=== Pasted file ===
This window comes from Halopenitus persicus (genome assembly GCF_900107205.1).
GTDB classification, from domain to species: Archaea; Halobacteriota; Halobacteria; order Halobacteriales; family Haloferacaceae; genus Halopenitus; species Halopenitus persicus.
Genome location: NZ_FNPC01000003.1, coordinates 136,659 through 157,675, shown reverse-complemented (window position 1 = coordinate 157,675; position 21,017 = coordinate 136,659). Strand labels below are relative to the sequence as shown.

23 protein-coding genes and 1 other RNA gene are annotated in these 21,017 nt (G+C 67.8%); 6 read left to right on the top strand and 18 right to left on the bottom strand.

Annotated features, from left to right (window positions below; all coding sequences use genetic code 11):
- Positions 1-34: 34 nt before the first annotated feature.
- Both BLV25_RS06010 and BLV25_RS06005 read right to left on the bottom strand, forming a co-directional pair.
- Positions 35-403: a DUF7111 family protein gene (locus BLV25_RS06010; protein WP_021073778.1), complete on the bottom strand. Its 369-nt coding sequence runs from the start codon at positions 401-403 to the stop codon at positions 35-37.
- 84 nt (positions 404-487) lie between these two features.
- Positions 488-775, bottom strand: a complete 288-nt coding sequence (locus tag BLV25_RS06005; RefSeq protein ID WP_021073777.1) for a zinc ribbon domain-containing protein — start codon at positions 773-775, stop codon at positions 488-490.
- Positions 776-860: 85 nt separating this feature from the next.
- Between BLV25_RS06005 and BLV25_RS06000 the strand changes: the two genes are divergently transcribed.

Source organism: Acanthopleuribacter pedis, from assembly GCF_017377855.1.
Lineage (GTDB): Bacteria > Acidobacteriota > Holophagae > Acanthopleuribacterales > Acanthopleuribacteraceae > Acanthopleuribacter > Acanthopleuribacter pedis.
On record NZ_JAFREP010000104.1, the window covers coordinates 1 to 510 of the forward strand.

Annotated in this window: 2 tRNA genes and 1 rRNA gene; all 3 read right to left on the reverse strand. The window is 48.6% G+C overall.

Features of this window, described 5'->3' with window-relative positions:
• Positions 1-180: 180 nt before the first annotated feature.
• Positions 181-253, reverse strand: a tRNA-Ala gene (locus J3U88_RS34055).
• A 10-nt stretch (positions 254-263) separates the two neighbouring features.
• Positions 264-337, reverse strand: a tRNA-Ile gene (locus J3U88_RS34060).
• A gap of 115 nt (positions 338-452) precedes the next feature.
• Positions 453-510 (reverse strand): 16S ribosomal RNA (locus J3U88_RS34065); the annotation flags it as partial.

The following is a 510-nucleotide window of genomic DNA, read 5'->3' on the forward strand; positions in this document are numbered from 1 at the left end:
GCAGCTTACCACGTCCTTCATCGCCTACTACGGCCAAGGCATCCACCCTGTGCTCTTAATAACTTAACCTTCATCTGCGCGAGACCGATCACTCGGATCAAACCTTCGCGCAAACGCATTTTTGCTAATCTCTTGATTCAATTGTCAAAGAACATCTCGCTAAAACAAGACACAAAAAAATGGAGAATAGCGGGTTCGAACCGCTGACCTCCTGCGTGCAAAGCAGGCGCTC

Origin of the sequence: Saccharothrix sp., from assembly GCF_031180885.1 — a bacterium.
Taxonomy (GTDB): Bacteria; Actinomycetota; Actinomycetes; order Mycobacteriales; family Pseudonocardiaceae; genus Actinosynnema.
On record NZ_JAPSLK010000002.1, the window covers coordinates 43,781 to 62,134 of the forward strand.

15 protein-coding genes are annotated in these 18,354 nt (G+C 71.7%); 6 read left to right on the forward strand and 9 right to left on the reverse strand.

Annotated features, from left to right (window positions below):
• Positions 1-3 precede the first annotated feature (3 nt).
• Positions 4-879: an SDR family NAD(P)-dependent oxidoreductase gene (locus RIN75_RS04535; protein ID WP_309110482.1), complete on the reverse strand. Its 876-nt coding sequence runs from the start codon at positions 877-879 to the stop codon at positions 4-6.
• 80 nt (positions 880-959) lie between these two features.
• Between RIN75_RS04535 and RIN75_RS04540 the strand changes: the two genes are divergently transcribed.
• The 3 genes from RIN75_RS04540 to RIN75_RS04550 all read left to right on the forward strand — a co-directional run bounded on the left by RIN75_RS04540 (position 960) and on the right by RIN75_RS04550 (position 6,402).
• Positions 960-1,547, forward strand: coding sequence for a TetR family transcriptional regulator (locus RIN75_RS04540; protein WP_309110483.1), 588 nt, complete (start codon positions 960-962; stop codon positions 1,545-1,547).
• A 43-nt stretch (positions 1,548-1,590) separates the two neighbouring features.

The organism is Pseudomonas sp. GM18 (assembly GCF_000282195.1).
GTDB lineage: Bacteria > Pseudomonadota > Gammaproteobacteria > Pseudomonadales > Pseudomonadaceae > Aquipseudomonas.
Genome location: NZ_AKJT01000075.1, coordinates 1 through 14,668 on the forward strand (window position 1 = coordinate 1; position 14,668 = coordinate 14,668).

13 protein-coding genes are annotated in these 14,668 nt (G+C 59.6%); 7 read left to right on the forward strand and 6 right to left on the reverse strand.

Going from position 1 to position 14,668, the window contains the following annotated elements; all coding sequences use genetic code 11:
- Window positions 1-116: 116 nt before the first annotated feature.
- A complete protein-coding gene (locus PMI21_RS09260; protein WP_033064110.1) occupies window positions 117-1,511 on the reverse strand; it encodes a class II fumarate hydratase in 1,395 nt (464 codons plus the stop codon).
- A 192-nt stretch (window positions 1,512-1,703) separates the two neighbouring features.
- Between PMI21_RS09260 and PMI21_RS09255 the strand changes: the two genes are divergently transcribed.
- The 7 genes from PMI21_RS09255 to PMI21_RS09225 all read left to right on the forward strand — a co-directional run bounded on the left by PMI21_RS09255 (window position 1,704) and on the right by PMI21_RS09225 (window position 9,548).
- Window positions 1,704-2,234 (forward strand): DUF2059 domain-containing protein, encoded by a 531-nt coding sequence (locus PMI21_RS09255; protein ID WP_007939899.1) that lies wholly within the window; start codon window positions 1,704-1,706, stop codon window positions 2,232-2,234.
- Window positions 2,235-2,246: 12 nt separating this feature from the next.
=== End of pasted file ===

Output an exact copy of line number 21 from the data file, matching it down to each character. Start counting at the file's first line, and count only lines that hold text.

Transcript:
• Positions 264-337, reverse strand: a tRNA-Ile gene (locus J3U88_RS34060).